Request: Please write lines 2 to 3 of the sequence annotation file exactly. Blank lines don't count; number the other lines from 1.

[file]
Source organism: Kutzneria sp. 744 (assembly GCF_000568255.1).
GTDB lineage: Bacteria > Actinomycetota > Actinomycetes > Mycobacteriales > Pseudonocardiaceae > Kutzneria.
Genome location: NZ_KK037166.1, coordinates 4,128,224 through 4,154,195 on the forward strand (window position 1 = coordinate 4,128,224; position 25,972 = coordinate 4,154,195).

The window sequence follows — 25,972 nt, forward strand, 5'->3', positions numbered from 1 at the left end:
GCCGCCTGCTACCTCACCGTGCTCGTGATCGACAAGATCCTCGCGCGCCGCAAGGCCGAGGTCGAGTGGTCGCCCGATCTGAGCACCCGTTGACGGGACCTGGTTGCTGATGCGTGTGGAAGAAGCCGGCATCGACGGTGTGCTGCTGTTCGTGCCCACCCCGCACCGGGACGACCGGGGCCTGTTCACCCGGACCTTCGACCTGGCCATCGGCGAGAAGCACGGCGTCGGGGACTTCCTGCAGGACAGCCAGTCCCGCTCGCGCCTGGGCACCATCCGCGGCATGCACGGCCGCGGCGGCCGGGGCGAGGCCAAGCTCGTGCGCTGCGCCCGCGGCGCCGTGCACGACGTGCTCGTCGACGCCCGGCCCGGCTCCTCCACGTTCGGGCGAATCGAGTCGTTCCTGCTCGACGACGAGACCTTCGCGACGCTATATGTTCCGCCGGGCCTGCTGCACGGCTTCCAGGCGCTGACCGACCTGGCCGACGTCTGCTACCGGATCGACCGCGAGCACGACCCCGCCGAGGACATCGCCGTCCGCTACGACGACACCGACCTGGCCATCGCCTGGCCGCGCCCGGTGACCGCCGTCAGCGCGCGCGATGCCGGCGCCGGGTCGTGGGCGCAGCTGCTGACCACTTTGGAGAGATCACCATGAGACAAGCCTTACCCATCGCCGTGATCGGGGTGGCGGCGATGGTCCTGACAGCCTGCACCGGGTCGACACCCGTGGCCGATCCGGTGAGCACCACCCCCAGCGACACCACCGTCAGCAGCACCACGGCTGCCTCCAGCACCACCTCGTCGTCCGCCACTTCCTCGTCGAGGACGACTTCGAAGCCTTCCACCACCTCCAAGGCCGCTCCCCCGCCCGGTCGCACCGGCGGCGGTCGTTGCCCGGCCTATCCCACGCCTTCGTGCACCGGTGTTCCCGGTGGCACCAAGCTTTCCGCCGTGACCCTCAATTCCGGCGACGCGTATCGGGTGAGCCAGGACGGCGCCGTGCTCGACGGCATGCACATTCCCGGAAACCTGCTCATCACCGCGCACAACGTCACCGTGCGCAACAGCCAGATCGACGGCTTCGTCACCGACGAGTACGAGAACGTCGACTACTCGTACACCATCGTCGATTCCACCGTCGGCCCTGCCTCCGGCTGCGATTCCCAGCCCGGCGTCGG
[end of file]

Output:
GTDB lineage: Bacteria > Actinomycetota > Actinomycetes > Mycobacteriales > Pseudonocardiaceae > Kutzneria.
Genome location: NZ_KK037166.1, coordinates 4,128,224 through 4,154,195 on the forward strand (window position 1 = coordinate 4,128,224; position 25,972 = coordinate 4,154,195).